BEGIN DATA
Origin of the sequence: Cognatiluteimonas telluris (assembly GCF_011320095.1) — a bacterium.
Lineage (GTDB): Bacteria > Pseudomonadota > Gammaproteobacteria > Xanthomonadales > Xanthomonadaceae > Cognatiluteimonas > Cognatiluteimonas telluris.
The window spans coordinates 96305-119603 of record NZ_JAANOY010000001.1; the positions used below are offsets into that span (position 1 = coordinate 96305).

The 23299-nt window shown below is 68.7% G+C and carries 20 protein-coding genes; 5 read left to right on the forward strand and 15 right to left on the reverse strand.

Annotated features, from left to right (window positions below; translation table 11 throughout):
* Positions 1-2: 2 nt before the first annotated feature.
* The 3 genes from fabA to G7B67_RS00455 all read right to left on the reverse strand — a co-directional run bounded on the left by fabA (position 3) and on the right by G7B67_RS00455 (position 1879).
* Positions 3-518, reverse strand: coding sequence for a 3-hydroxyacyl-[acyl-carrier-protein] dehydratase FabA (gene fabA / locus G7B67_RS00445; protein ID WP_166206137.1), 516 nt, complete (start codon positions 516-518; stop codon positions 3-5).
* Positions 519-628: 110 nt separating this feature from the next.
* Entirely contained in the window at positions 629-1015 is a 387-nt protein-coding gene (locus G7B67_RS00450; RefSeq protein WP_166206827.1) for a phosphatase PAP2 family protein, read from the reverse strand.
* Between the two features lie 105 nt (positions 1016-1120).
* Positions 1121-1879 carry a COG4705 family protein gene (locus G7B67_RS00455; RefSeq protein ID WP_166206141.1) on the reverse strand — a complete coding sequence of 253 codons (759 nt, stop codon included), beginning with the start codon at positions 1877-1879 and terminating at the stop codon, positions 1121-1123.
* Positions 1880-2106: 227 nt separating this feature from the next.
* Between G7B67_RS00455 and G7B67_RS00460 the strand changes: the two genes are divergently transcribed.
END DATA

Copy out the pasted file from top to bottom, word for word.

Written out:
Origin of the sequence: Cognatiluteimonas telluris (assembly GCF_011320095.1) — a bacterium.
Lineage (GTDB): Bacteria > Pseudomonadota > Gammaproteobacteria > Xanthomonadales > Xanthomonadaceae > Cognatiluteimonas > Cognatiluteimonas telluris.
The window spans coordinates 96305-119603 of record NZ_JAANOY010000001.1; the positions used below are offsets into that span (position 1 = coordinate 96305).

The 23299-nt window shown below is 68.7% G+C and carries 20 protein-coding genes; 5 read left to right on the forward strand and 15 right to left on the reverse strand.

Annotated features, from left to right (window positions below; translation table 11 throughout):
* Positions 1-2: 2 nt before the first annotated feature.
* The 3 genes from fabA to G7B67_RS00455 all read right to left on the reverse strand — a co-directional run bounded on the left by fabA (position 3) and on the right by G7B67_RS00455 (position 1879).
* Positions 3-518, reverse strand: coding sequence for a 3-hydroxyacyl-[acyl-carrier-protein] dehydratase FabA (gene fabA / locus G7B67_RS00445; protein ID WP_166206137.1), 516 nt, complete (start codon positions 516-518; stop codon positions 3-5).
* Positions 519-628: 110 nt separating this feature from the next.
* Entirely contained in the window at positions 629-1015 is a 387-nt protein-coding gene (locus G7B67_RS00450; RefSeq protein WP_166206827.1) for a phosphatase PAP2 family protein, read from the reverse strand.
* Between the two features lie 105 nt (positions 1016-1120).
* Positions 1121-1879 carry a COG4705 family protein gene (locus G7B67_RS00455; RefSeq protein ID WP_166206141.1) on the reverse strand — a complete coding sequence of 253 codons (759 nt, stop codon included), beginning with the start codon at positions 1877-1879 and terminating at the stop codon, positions 1121-1123.
* Positions 1880-2106: 227 nt separating this feature from the next.
* Between G7B67_RS00455 and G7B67_RS00460 the strand changes: the two genes are divergently transcribed.